Preview: How to Build a Wooden Boat – AROHA, Part 16 – Glassing, Priming, and Flipping the Hull

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Watch as the Brooklin Boat Yard crew sheaths the hull in fiberglass and zeros in on the exact fairing, shaping in preparation for priming and to finally turn the hull upright.

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15 Responses So Far to “How to Build a Wooden Boat – AROHA, Part 16 – Glassing, Priming, and Flipping the Hull

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    Steven Gordon says:

    Eric, you mentioned you use thickened epoxy to fill the weave of the fiberglass before final fairing. What thickener do you use for this? Great videos.

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    alex lemon says:

    any updates on this build series? look forward to future installments.

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    Andy Hecker says:

    In the moldless composite aircraft world, we never put epoxy/microballoons under glass because it’s not structural. We use it to seal foam core because it’s stronger than foam, but it’s weaker than everything else.. How can you get away with putting a non-structural filler between the hull and the glass?

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      Miro Peternelj says:

      How do you fair the surfaces? What compound do you use for the purpose?

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    Dave Johnson says:

    I have rolled two smaller boats using a similar procedure. The difference being I used two heavy duty nylon straps designed for towing vehicles. The straps went around the boat and through the hook of a chain hoist and were tied off on the side of the boat close to the sheer log. Once the boat was lifted off the building jig, I removed all the frames which would have gotten in the way during roll over. Then with the boat lifted high enough to clear the ground during roll over I simply lifted one side of the boat so the straps would slid through the chain hoist hooks. This process was included in the photos featuring the build of my Somes Sound 12 1/2 sailboat in June 2015 Small Boats Monthly web site and also in the 2016 Small Boats publication by Wooden Boat.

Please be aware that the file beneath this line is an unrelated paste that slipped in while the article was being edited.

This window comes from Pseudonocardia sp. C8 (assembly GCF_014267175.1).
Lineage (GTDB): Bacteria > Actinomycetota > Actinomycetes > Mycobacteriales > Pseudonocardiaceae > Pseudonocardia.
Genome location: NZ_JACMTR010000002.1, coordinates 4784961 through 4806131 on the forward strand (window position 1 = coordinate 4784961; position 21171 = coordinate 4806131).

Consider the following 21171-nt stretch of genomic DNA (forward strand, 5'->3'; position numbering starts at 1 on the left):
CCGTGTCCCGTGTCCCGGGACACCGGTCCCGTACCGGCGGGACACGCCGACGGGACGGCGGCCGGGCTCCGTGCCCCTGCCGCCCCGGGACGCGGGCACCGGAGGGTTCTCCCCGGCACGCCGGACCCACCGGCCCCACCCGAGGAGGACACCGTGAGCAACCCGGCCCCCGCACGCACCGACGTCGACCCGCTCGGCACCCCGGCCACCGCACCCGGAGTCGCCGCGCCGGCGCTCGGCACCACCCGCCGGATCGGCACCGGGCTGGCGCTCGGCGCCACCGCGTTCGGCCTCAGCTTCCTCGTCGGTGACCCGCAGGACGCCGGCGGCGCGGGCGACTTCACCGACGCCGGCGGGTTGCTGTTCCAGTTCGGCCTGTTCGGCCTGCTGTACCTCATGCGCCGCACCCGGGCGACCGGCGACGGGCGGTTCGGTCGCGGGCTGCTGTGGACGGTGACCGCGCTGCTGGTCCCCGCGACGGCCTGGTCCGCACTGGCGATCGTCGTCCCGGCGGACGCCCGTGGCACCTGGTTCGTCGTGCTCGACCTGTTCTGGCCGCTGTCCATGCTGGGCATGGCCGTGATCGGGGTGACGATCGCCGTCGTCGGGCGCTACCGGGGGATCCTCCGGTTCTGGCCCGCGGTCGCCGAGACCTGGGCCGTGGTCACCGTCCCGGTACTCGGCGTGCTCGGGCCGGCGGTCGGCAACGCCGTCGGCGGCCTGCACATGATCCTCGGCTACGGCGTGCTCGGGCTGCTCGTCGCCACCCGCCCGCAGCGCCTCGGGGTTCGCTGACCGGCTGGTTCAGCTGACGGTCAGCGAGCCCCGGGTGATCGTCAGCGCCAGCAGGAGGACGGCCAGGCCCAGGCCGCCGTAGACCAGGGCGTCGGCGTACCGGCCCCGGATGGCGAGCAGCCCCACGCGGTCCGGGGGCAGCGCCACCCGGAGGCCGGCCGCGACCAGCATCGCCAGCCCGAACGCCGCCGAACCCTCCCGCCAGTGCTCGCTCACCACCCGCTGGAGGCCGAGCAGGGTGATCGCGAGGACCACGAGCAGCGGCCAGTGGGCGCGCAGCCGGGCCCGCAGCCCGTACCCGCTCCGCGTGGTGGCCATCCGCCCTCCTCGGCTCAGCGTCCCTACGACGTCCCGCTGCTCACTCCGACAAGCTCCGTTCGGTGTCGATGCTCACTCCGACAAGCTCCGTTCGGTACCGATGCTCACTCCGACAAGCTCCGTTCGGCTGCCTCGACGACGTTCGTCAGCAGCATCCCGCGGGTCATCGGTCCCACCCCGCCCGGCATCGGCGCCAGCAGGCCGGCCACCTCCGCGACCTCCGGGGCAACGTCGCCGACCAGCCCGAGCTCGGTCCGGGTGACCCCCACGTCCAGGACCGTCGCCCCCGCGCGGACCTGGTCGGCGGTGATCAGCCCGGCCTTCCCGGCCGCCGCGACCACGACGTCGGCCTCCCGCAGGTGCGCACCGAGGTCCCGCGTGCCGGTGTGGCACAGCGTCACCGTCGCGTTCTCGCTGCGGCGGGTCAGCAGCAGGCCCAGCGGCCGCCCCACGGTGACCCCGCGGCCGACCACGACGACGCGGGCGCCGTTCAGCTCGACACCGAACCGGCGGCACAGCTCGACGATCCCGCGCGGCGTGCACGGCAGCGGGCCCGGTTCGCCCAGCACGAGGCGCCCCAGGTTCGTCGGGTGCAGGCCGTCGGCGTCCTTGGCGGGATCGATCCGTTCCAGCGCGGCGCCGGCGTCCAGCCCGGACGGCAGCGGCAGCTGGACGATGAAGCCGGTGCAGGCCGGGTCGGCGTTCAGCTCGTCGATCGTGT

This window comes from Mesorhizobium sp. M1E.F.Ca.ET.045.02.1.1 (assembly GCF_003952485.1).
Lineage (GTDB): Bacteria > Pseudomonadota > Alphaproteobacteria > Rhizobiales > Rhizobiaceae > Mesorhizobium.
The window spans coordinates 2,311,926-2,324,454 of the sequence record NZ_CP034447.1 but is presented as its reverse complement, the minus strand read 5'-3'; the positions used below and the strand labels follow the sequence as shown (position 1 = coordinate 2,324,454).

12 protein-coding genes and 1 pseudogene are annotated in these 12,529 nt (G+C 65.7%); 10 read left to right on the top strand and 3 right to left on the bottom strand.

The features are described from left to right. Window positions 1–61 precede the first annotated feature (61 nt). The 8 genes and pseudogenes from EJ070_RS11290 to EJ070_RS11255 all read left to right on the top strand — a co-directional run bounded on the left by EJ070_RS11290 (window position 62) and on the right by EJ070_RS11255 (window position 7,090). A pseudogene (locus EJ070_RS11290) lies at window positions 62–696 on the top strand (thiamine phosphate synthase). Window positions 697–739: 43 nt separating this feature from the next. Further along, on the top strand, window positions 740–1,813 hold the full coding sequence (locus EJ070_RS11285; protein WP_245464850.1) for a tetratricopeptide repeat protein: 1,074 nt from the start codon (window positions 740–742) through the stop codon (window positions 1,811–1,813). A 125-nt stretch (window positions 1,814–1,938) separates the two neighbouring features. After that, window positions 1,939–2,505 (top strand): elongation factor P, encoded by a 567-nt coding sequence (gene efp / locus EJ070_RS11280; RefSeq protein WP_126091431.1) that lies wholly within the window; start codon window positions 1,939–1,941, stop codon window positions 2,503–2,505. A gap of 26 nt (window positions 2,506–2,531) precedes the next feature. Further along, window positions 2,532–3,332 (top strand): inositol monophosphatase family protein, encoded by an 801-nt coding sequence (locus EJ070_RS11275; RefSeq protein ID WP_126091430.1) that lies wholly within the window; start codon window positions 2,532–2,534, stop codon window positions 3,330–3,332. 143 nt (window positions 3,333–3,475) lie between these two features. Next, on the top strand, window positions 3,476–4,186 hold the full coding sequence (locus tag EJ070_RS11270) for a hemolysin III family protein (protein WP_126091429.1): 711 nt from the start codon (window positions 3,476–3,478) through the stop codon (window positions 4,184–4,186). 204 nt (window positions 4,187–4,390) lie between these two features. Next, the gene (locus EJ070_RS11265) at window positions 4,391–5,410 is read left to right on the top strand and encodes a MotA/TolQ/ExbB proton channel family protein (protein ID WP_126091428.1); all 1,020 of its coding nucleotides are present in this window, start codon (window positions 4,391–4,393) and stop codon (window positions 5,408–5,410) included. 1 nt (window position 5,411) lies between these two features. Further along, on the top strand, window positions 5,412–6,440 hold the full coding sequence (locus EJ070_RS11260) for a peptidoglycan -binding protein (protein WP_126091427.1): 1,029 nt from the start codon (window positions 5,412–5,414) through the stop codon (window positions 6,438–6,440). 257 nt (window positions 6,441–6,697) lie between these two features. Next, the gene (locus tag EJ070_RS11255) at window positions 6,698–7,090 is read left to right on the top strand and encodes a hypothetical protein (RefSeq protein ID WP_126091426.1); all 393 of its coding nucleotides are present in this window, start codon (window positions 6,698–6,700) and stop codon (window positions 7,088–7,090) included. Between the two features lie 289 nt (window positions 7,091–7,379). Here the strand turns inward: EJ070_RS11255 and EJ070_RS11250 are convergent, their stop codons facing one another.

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    James Thomas says:

    Beautiful. My buddy and I just glassed the hull of his cedar strip canoe. My research seemed to indicate that with 105/207 West you only have until before full cure at 10-15 hrs when you can do the fill coats without sanding.

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    Hey there, I notice that the edges of chine and stem look quite sharp, and everything I have read so far recommends rounding over edges being glassed then adding and shaping epoxy for a sharp edge. Especially aft chines. Would like your thoughts. Thx.

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      Andy Hecker says:

      The radius required depends on the weight of the glass and the fiber orientation. Glass won’t bend around a very sharp corner if half the fibers are 90 degrees to the edge (in other words – if one expects the fibers to make the sharp bend directly). Glass installed on a bias, though, where fibers cross the corner at a 45 degree angle, will make quite sharp turns. A piece of glass on a bias will form over three fingers – draped over the top and pulled down to make something that looks like a rocket nose cone. This old vid of Burt Rutan and Mike Melville from the early 1980s shows what glass can do:

      Happy New Year,

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    Philip Myer says:

    Great stuff Eric- thanks Steve for the longer episode.

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      Chris Methot says:

      I used a laser level to mark the waterline on my little 14’ lapstrake while it was on the strongback. I cut little parallel cuts into the crossing of the edge of each strake. When I flipped it back over to paint the bottom I could not get it as level as it had been. I used the little notches and the laser level to reestablish the waterline. I found you could use the laser level like a huge french curve (with the associated rules). 1. Always go through at least 3 points. 2. Always kiss, not cross, the next line.


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